Montreal

'We are all concerned about Montreal,' Legault says, signalling further delays possible

Premier François Legault says he is concerned about the situation in Montreal and raised the possibility that reopening schools and businesses could be pushed back even later than May 25.

Meanwhile, elementary schools and daycares reopened Monday in the rest of Quebec

Montreal has been hit hard by the pandemic and now the provincial government says the city may not be ready to reopen schools and businesses. (Jean-Claude Taliana/Radio-Canada )

The latest:

  • Quebec has 38,469 confirmed cases of COVID-19, and 3,013 people have died, an increase of 85 from Sunday.
  • There are 1,838 people in hospital (an increase of seven) and 193 people in intensive care (a decrease of six). Here's a guide to the numbers.
  • Elementary schools and daycares outside the greater Montreal area reopen today.
  • The Abitibi-Témiscamingue, Outaouais, Saguenay—Lac-Saint-Jean and parts of the Mauricie have travel restrictions lifted today. Here's a guide to navigating the travel restrictions.
  • The urban agglomeration of Montreal has renewed its state of emergency until May 16. It's been in effect since March 27. 

Premier François Legault says he is concerned about the situation in Montreal and raised the possibility that reopening schools and businesses could be pushed back even later than May 25. 

At a news conference on Monday, Legault said that if the government lifted confinement measures under the current conditions, the outbreak would likely worsen. 

While regions outside the greater Montreal area are reopening, the provincial government has already twice delayed easing restrictions in and around the big city.

"We are all concerned about Montreal, me above all," Legault said.

"If the situation in Montreal is not under control, we will delay the reopening of businesses, schools and daycare centres," he added.

'Outside of the greater Montreal area, the situation is under control. However, the situation in Montreal is not under control, and is worrisome,' Premier François Legault said Monday. (Jacques Boissinot/The Canadian Press)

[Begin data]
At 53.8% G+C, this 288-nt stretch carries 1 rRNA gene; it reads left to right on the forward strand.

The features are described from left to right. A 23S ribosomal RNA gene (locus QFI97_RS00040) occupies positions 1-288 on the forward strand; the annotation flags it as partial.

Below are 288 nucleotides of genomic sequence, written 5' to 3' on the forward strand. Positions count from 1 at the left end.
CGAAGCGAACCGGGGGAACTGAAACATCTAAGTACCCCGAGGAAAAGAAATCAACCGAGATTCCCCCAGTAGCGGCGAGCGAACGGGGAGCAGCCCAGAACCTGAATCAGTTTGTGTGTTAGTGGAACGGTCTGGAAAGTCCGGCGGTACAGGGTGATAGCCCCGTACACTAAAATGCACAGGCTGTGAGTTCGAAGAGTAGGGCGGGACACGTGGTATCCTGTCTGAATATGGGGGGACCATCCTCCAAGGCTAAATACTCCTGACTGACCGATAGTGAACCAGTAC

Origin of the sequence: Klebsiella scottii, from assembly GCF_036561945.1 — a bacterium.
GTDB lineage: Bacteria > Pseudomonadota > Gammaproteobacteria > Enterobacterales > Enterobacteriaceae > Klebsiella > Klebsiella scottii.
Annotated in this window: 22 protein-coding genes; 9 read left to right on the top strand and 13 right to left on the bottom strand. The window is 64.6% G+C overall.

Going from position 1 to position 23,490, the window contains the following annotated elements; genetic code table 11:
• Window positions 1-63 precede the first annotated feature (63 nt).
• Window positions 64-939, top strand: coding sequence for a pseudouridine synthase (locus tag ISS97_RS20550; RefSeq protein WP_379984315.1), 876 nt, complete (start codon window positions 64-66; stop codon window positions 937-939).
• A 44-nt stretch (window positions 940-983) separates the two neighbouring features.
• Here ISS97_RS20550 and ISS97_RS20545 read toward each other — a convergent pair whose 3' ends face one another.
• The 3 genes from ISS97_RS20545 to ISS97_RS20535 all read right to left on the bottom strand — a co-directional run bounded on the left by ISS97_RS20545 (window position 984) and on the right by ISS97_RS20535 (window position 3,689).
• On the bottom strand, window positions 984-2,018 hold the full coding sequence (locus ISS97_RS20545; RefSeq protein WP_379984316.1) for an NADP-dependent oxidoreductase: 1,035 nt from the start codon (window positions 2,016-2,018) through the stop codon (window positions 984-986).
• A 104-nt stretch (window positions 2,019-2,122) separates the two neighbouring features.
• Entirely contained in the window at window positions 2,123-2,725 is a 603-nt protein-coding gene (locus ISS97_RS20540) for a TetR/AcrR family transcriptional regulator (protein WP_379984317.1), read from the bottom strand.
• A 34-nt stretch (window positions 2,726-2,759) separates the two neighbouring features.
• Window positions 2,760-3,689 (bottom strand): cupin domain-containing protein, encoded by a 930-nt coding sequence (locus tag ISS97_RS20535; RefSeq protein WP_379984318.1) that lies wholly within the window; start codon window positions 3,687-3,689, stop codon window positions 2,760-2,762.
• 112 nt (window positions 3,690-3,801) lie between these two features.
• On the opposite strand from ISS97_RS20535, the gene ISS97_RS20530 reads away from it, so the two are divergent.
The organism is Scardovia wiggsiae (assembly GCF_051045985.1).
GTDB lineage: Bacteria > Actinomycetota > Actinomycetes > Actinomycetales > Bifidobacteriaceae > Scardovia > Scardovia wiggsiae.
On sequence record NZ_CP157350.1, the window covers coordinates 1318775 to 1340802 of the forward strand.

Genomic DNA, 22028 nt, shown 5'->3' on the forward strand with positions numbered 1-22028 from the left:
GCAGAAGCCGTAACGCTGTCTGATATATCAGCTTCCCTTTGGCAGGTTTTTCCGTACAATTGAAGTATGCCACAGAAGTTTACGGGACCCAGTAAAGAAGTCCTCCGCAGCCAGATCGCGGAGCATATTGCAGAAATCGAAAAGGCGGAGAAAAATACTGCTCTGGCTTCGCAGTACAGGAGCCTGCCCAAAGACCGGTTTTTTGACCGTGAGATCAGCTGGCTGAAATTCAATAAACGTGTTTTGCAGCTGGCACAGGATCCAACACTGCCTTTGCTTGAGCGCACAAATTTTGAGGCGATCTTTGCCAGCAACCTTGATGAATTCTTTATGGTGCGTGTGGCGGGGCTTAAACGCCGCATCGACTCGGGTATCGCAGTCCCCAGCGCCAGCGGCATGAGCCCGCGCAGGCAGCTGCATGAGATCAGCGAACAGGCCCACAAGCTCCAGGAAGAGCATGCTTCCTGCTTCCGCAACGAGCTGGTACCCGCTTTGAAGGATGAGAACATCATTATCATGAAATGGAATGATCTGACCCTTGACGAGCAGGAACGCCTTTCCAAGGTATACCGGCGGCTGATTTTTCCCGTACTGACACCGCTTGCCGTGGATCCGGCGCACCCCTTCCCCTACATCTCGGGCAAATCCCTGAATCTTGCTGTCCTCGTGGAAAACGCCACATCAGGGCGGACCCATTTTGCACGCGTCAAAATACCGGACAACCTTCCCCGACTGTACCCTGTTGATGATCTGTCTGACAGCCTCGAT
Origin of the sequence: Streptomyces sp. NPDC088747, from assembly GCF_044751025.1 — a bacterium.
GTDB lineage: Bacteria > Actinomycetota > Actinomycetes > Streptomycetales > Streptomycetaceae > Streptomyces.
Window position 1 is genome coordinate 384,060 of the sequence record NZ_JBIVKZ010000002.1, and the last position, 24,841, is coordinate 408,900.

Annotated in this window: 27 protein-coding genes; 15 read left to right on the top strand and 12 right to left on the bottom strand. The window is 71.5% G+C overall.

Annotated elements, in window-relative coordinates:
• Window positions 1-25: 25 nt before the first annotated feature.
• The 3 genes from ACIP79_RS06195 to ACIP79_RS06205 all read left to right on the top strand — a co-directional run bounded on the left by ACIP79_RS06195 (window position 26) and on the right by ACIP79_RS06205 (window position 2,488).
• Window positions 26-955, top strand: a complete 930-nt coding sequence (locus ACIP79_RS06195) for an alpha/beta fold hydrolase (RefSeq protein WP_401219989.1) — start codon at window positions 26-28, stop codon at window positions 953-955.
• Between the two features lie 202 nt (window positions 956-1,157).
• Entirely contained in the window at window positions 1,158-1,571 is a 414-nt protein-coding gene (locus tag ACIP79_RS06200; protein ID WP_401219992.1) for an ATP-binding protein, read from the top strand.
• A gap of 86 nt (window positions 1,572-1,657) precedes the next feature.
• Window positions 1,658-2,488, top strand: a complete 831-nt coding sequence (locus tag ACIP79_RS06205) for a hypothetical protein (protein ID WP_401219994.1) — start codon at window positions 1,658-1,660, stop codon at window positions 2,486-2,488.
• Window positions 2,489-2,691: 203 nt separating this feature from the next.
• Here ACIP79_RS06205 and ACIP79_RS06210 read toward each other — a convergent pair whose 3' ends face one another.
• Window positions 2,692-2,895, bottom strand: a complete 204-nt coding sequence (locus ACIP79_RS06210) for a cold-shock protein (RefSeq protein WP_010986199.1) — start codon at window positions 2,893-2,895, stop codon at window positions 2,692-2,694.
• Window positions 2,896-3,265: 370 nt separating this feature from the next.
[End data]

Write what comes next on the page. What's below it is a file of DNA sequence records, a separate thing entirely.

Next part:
On Friday, Quebec's public health research institute (INSPQ) published projections that warned the greater Montreal area could see a sharp increase in cases, hospitalizations and deaths if confinement measures are lifted.

It found that Montreal could see as many as 150 deaths per day by July with the current deconfinement plan, without taking long-term care homes into account.

The projections also estimated that the easing of confinement measures in Quebec's outlying regions was unlikely to result in a significant increase in deaths or hospitalizations.

"Outside of the greater Montreal area, the situation is under control," Legault said Monday. "However, the situation in Montreal is not under control, and is worrisome."

The latest numbers from Montreal's public health authority show 19,492 confirmed cases and 1,919 deaths as of May 10. Nearly 64 per cent of the province's COVID-19 deaths have been in Montreal. 

Despite the stark numbers in the Montreal area, the construction industry fully reopened across the province on Monday. Factories were also allowed to reopen, though they must operate with reduced staffing until May 25.

Quebec testing more, Legault says

Legault repeated explanations given before about why the province, and Montreal in particular, is the epicentre of the outbreak in Canada.

He singled out the difficult living and working conditions in CHSLDs, saying there was a need to increase wages for patient attendants and other workers in the system.  

"I take my share of the responsibility," Legault said. "We were badly prepared in our long-term care centres and that is one of the reasons we have more deaths."

He also said the government will continue to increase testing, noting that last week the province was testing around 10,000 people daily, up from 6,000 previously.